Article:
My brother Ron and his wife Sandy shipped their Harley to San Francisco and then flew out a few days later. They arrived and went to Forward Air to pick up the bike and get it out of the crate and ready to ride. They had a couple days in California before Maggie and I were ready to make the trip. He had a chance to see a few of the local roads on the central coast including Monterey and some of the Big Sur coast line. Once we made it to Lockport Maggie and I packed up our bike and shipped it back to San Francisco. This trip was a one way trip east together.

The first day was across the central valley of California and over the Sierra Mountains on highway 4 – to highway 89 to Lake Tahoe and then highway 50 to Nevada ending up in Reno. The mountain passes were beautiful and the roads were in great condition. Ron had noticed his back brakes seemed a bit soft so he had the local dealership bleed the brakes before starting our second day on the road.

Day two was across Nevada on highway 80 stopping at places for gas food and just to take in the high desert views. We came into Wendover figuring we could get a place to stay and have some time to put our feet up and enjoy the evening. We weren’t aware that it was Bonneville Speed Week and almost every place was booked up. We did manage to get a couple rooms and noticed all the cars looked like they had snow on them. This of course was the sand/salt from the salt flats just outside of town.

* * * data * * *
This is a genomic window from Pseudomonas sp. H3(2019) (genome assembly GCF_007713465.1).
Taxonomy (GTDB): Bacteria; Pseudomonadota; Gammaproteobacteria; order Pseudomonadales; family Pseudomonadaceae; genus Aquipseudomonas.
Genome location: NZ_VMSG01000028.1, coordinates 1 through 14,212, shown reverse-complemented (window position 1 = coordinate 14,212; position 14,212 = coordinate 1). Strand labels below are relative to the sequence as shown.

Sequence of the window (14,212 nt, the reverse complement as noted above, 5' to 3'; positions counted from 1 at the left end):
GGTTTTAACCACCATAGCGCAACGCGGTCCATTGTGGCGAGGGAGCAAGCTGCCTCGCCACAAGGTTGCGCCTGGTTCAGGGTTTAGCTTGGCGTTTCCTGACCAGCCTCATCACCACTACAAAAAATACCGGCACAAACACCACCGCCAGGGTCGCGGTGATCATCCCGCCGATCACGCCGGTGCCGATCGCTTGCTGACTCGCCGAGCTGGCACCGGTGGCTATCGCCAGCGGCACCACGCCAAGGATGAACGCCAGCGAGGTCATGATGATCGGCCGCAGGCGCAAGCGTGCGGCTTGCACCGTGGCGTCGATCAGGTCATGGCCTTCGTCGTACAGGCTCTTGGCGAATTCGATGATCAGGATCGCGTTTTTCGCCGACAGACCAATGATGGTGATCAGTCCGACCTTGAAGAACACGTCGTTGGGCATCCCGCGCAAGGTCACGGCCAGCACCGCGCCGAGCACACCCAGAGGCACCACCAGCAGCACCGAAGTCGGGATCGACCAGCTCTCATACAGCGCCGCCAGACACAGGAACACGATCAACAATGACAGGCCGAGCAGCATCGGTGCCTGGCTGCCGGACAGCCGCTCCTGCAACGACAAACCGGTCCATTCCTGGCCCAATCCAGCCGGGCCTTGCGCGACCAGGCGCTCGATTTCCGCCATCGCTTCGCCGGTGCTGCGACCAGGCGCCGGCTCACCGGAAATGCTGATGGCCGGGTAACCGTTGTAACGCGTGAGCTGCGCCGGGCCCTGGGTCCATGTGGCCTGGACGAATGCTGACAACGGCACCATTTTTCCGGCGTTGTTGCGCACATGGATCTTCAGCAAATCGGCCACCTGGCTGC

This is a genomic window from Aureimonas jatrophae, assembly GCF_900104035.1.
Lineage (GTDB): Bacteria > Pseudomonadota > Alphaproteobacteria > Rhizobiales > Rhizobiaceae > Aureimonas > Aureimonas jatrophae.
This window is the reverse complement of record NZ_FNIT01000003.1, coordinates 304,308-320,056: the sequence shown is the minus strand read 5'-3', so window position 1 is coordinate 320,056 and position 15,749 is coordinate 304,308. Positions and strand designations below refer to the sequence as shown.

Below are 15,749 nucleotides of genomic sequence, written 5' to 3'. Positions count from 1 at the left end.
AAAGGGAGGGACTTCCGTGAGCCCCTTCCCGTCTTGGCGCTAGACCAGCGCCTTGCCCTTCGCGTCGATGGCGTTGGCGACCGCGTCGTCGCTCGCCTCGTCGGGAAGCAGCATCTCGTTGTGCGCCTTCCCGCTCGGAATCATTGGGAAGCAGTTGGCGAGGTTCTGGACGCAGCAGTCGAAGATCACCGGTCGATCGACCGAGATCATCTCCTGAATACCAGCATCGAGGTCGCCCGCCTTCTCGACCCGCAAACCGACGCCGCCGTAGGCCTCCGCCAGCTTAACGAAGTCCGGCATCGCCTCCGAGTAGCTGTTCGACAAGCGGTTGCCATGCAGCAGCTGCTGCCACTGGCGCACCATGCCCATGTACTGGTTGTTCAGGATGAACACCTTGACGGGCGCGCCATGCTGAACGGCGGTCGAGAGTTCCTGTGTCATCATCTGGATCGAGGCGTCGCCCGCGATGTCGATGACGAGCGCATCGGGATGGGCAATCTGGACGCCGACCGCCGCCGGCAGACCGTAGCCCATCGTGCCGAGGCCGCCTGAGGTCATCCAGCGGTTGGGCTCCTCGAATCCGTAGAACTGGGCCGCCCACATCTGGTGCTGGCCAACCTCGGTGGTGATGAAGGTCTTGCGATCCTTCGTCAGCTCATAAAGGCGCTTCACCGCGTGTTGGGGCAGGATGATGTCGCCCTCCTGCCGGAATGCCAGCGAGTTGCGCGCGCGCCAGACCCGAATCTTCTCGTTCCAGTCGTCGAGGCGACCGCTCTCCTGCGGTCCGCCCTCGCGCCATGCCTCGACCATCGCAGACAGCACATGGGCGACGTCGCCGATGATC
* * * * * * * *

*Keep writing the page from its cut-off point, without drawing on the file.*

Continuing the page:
The next morning, on day three, we rode into Utah and around Salt Lake then cutting north on highway 15 toward Brigham City where we got on highway 89. We rode up into Idaho by Bear Lake then through Montpelier and into Wyoming to Jackson. We had a few mile of road construction in Wyoming but the views were great and the stops along the way were fun. We think this section was where Ron picked up a stone in the drive belt. The next morning, day four, as we were leaving Ron’s drive belt broke. This was not expected but we had an extra day floating to decide when we wanted to spend it. Looks like it will be in Jackson Wyoming! The town was so nice and we were able to walk around and see street shows reenacting old western life. The evening was spent at the Million Dollar Cowboy Bar where we met a large group of Harley riders from Denmark. Great people and we had memorable times together.

Ron’s bike was towed to a local motorcycle shop where they had a new drive belt shipped in overnight. The shop worked on his bike to get it ready to install the new belt as soon as it arrived. They were able to get him back on the road by noon the next day. We also ran into the Denmark Harley Club while waiting for his bike. They were touring around the USA and had 2 trucks with them, one to carry their luggage and the other was made up as a shop to maintain their bikes. They were camping so the truck had all the tents and gear.

On day five we left from the shop and road north on 26 heading out to Grand Tetons. The clouds started to come in and we felt a few drops so decided to put on the rain gear before we got wet. As it goes, the rain always stops when you put on the gear. We continued to ride north into Yellowstone passing West Thumb of Yellowstone Lake and stopped at the visitor’s center where old faithful is. We missed the eruption and decided not to wait and continue around the park stopping at places that interested us. We saw our first buffalo and yes they are large animals, also saw elks bugling and sparring. That evening we stayed in Gardiner Montana just outside the northwest corner of the park.